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Curr Opin Solid State Mater Sci. 2011 Oct 1;15(5):177-182.

Polymer physics of the cytoskeleton.

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  • 1Institute for Medicine and Engineering, University of Pennsylvania, 1010 Vagelos Laboratories, 3340 Smith Walk, Philadelphia, PA 19104.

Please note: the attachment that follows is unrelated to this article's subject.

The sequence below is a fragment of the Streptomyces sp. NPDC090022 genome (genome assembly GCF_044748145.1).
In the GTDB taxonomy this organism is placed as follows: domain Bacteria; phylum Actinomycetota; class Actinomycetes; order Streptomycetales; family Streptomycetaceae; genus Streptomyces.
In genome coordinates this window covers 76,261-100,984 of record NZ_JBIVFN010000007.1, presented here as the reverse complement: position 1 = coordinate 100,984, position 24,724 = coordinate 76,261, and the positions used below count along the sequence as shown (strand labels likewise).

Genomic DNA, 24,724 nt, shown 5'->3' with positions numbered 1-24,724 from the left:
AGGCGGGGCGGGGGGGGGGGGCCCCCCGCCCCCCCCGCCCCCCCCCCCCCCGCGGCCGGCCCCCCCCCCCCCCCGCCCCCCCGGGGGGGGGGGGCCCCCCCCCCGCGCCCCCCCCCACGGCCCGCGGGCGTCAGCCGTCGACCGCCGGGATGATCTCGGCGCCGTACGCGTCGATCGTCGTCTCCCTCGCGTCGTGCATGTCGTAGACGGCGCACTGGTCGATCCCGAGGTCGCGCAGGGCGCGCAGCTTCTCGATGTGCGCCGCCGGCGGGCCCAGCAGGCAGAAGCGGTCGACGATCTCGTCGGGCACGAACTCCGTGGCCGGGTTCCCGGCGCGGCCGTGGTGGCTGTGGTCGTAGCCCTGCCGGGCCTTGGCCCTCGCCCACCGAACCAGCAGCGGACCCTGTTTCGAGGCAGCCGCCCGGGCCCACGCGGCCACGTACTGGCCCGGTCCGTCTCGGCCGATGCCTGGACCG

The cytoskeleton is generally visualized by light or electron microscopy as a meshwork of protein filaments that spans the space between the nuclear envelope and the plasma membrane. In most cell types, this meshwork is formed by a three dimensional composite network of actin filaments, microtubules (MT), and intermediate filaments (IF) together with the host of proteins that bind to the sides or ends of these linear polymers. Cytoskeletal binding proteins regulate filament length, crosslink filaments to each other, and apply forces to the filaments. One approach to modeling the mechanical properties of the cytoskeleton and of cell in general is to consider the elements of the cytoskeleton as polymers, using experimental methods and theoretical models developed for traditional polymers but modified for the much larger, stiffer, and fragile biopolymers comprising the cytoskeleton. The presence of motor proteins that move actin filaments and microtubules also creates a new class of active materials that are out of thermodynamic equilibrium, and unconstrained by limitations of the fluctuation-dissipation theorem. These active materials create rich opportunities for experimental design and theoretical developments. The degree to which the mechanics of live cells can usefully be modeled as highly complex polymer networks is by no means certain, and this article will discuss recent progress in quantitatively measuring cytoskeletal polymer systems and relating them to the properties of the cell.

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